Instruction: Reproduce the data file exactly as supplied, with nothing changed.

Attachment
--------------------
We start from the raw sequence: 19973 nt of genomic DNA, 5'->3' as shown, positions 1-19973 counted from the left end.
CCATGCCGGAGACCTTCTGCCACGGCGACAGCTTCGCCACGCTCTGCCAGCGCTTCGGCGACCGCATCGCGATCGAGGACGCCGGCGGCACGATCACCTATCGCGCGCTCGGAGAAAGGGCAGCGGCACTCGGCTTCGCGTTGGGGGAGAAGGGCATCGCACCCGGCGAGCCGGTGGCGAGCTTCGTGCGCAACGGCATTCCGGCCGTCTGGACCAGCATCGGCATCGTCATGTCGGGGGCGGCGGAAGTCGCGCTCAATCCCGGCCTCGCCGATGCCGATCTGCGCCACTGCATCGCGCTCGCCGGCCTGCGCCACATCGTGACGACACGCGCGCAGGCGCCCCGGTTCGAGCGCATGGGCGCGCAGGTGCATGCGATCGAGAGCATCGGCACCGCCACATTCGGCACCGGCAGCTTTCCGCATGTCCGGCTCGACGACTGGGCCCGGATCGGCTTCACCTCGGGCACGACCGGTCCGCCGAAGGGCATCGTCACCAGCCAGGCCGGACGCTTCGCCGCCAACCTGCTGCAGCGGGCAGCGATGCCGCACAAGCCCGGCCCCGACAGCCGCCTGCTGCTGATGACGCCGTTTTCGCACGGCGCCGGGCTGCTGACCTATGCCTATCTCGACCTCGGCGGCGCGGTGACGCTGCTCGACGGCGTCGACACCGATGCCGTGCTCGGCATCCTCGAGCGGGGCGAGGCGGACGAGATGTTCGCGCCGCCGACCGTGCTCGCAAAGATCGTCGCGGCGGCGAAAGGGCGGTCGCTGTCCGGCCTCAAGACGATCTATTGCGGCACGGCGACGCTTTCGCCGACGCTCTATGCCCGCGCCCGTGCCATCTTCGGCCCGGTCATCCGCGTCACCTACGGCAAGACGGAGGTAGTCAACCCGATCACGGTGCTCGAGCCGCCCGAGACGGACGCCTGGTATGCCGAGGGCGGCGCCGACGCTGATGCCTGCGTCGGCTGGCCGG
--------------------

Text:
We start from the raw sequence: 19973 nt of genomic DNA, 5'->3' as shown, positions 1-19973 counted from the left end.
CCATGCCGGAGACCTTCTGCCACGGCGACAGCTTCGCCACGCTCTGCCAGCGCTTCGGCGACCGCATCGCGATCGAGGACGCCGGCGGCACGATCACCTATCGCGCGCTCGGAGAAAGGGCAGCGGCACTCGGCTTCGCGTTGGGGGAGAAGGGCATCGCACCCGGCGAGCCGGTGGCGAGCTTCGTGCGCAACGGCATTCCGGCCGTCTGGACCAGCATCGGCATCGTCATGTCGGGGGCGGCGGAAGTCGCGCTCAATCCCGGCCTCGCCGATGCCGATCTGCGCCACTGCATCGCGCTCGCCGGCCTGCGCCACATCGTGACGACACGCGCGCAGGCGCCCCGGTTCGAGCGCATGGGCGCGCAGGTGCATGCGATCGAGAGCATCGGCACCGCCACATTCGGCACCGGCAGCTTTCCGCATGTCCGGCTCGACGACTGGGCCCGGATCGGCTTCACCTCGGGCACGACCGGTCCGCCGAAGGGCATCGTCACCAGCCAGGCCGGACGCTTCGCCGCCAACCTGCTGCAGCGGGCAGCGATGCCGCACAAGCCCGGCCCCGACAGCCGCCTGCTGCTGATGACGCCGTTTTCGCACGGCGCCGGGCTGCTGACCTATGCCTATCTCGACCTCGGCGGCGCGGTGACGCTGCTCGACGGCGTCGACACCGATGCCGTGCTCGGCATCCTCGAGCGGGGCGAGGCGGACGAGATGTTCGCGCCGCCGACCGTGCTCGCAAAGATCGTCGCGGCGGCGAAAGGGCGGTCGCTGTCCGGCCTCAAGACGATCTATTGCGGCACGGCGACGCTTTCGCCGACGCTCTATGCCCGCGCCCGTGCCATCTTCGGCCCGGTCATCCGCGTCACCTACGGCAAGACGGAGGTAGTCAACCCGATCACGGTGCTCGAGCCGCCCGAGACGGACGCCTGGTATGCCGAGGGCGGCGCCGACGCTGATGCCTGCGTCGGCTGGCCGG